The Defense Security Cooperation Agency notified Congress (link opens in PDF) Monday of plans to sell to the government of Australia up to 4,002 M1156 Precision Guidance Kits (PGK) for 155mm munitions, along with associated training, equipment, and documents necessary to use the kits.
PGKs are attached to howitzer rounds to transform them, in the words of manufacturer Alliant Techsystems , "into affordable, GPS-guided precision weapons" capable of striking a target "with a circular error probable (CEP) of less than 50 meters."
If Congress approves the sale -- or fails to refuse it within 15 days of notification, which has the same effect -- then this sale will produce some $54 million in incremental revenues for principal contractor ATK.
Explaining the need for this sale, DSCA advised Congress that "Australia has requested these PGKs to provide for the defense of deployed troops, in pursuit of regional security objectives and interoperability with the United States. This proposed sale is consistent with U.S. objectives to strengthen Australia's military capabilities and facilitate burden sharing."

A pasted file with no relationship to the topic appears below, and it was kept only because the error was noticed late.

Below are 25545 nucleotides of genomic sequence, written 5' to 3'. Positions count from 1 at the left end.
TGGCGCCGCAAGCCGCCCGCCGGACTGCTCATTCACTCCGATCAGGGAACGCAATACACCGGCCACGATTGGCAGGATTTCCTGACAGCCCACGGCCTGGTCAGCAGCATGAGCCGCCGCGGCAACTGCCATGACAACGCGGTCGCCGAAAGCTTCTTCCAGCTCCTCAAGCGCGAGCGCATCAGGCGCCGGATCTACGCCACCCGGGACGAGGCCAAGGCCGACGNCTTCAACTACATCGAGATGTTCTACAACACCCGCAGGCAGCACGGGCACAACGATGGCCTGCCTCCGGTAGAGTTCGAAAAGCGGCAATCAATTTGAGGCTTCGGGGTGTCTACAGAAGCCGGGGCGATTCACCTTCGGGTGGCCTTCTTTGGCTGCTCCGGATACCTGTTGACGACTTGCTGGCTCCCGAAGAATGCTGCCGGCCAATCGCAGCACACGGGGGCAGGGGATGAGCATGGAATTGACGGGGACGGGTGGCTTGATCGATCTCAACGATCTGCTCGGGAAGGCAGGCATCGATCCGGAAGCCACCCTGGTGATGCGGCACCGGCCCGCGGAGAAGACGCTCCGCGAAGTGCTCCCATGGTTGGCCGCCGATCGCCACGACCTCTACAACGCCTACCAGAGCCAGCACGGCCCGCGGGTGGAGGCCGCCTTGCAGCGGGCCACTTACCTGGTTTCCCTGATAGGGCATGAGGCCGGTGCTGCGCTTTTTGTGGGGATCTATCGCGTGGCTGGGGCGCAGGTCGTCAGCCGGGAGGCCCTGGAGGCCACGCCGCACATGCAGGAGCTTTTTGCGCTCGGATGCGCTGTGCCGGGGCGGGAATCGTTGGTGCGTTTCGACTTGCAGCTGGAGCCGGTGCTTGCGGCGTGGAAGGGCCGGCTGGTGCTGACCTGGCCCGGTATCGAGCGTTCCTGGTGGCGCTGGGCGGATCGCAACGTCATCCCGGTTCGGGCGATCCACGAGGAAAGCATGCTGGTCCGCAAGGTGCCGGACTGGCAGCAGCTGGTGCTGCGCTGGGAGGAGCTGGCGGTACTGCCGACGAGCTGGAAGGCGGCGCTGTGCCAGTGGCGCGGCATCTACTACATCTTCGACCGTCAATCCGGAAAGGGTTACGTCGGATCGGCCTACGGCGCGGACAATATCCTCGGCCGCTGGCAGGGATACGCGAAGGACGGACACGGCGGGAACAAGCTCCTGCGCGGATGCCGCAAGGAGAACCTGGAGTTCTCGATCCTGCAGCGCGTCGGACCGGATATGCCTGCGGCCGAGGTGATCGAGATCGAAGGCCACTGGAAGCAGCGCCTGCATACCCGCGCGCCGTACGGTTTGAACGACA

DSCA assured Congress that "this proposed sale of this equipment will not alter the basic military balance in the region," nor will it adversely "impact on U.S. defense readiness."
The article Congress Asked to Approve $54 Million Australian Arms Sale originally appeared on Fool.com.
Fool contributor Rich Smith has no position in any stocks mentioned, and neither does The Motley Fool. Try any of our Foolish newsletter services free for 30 days. We Fools may not all hold the same opinions, but we all believe that considering a diverse range of insights makes us better investors. The Motley Fool has a disclosure policy.
Copyright © 1995 - 2013 The Motley Fool, LLC. All rights reserved. The Motley Fool has a disclosure policy.